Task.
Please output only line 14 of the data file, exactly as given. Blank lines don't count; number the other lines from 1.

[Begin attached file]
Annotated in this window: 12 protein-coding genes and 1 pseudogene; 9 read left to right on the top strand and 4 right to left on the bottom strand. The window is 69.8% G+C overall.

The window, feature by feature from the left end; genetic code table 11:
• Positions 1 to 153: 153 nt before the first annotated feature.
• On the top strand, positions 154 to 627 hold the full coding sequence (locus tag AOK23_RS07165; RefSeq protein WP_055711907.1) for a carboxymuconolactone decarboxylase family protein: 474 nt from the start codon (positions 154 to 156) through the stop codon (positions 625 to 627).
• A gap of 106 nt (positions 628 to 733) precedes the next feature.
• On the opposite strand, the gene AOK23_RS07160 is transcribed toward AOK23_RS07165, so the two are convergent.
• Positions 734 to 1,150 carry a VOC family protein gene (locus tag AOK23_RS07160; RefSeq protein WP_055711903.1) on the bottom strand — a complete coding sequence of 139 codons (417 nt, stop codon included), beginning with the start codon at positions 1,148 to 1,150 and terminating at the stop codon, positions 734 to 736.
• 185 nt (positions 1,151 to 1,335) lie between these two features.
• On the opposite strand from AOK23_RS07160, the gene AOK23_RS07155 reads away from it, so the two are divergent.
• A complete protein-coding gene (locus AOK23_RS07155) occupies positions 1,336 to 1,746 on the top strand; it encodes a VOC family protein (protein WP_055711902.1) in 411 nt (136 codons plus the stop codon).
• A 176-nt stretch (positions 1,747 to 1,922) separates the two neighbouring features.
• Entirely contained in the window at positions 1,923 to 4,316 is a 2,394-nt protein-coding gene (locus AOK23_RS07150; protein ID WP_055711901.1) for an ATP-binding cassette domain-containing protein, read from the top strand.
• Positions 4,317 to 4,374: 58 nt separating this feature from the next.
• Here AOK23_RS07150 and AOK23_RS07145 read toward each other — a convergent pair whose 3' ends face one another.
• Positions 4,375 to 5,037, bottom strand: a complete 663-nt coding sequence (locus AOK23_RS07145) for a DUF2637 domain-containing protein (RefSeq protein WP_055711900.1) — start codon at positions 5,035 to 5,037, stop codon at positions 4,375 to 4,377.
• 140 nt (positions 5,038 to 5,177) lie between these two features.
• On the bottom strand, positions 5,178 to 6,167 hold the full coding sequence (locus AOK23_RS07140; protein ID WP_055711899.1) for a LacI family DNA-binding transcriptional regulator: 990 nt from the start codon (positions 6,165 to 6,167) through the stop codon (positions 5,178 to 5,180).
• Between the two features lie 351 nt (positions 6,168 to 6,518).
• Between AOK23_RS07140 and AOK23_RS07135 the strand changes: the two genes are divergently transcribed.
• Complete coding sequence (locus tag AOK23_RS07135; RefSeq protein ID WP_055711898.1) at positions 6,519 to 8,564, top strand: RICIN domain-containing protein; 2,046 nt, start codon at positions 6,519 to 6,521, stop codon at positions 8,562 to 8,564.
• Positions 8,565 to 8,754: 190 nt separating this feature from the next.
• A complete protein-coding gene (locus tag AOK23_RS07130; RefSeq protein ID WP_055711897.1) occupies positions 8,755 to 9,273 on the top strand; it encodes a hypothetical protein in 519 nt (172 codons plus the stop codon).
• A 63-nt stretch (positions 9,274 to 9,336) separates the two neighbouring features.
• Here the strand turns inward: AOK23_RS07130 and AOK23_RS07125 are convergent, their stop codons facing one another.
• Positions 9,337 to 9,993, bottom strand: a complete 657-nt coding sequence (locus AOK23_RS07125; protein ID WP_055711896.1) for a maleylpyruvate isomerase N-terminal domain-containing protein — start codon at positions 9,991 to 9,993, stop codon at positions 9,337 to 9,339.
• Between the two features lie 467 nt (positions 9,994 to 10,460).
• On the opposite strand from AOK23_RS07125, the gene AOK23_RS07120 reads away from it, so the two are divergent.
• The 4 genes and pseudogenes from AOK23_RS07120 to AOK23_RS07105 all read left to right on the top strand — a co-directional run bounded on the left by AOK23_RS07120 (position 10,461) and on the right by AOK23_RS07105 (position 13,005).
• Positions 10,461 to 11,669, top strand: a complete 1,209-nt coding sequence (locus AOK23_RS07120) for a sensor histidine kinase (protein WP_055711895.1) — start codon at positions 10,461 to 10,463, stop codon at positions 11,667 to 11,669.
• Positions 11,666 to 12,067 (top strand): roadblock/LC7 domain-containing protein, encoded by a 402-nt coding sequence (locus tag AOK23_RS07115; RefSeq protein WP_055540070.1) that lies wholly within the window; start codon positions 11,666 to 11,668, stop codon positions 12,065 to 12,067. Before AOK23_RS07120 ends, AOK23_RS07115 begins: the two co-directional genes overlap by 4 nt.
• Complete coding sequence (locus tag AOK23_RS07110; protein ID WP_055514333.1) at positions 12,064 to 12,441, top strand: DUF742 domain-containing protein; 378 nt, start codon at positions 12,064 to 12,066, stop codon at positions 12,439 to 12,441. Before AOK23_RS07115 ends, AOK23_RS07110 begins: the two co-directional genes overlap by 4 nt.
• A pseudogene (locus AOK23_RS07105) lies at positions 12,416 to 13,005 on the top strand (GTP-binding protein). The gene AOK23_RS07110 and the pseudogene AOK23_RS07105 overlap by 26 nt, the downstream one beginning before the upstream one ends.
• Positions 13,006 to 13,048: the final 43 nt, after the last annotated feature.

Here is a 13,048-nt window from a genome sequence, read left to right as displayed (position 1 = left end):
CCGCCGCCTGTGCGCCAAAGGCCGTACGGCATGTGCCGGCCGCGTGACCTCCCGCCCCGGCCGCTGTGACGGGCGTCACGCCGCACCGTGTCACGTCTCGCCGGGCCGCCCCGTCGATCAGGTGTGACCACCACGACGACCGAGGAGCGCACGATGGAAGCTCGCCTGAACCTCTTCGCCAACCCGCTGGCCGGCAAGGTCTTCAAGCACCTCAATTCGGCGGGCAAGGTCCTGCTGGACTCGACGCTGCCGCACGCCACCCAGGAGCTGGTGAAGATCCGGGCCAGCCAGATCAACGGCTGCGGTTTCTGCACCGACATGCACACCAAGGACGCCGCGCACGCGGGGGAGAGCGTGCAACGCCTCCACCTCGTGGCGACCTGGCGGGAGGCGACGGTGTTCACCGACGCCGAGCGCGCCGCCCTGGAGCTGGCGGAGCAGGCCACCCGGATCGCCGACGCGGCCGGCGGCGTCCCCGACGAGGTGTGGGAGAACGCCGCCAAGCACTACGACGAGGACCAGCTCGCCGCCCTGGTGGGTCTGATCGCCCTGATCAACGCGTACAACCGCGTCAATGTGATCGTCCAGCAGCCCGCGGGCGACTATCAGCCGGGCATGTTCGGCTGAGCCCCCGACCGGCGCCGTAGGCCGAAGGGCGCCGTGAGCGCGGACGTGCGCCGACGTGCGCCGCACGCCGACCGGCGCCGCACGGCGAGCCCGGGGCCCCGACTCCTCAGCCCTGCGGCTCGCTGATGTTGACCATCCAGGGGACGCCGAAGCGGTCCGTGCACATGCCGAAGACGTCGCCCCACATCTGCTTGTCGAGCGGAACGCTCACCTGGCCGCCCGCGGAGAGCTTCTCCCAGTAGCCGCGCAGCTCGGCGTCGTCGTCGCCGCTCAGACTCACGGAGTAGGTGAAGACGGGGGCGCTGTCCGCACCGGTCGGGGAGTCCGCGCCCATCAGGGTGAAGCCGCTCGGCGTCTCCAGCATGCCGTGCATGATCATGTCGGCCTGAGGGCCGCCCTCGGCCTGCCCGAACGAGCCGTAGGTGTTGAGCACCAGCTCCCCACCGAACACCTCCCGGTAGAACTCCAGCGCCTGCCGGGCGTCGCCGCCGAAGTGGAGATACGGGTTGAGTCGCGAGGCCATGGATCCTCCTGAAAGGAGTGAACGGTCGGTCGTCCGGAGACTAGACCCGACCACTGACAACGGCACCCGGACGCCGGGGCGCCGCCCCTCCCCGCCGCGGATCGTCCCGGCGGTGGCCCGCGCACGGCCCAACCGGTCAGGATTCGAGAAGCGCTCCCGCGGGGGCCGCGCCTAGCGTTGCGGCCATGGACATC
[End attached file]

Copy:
• Here AOK23_RS07150 and AOK23_RS07145 read toward each other — a convergent pair whose 3' ends face one another.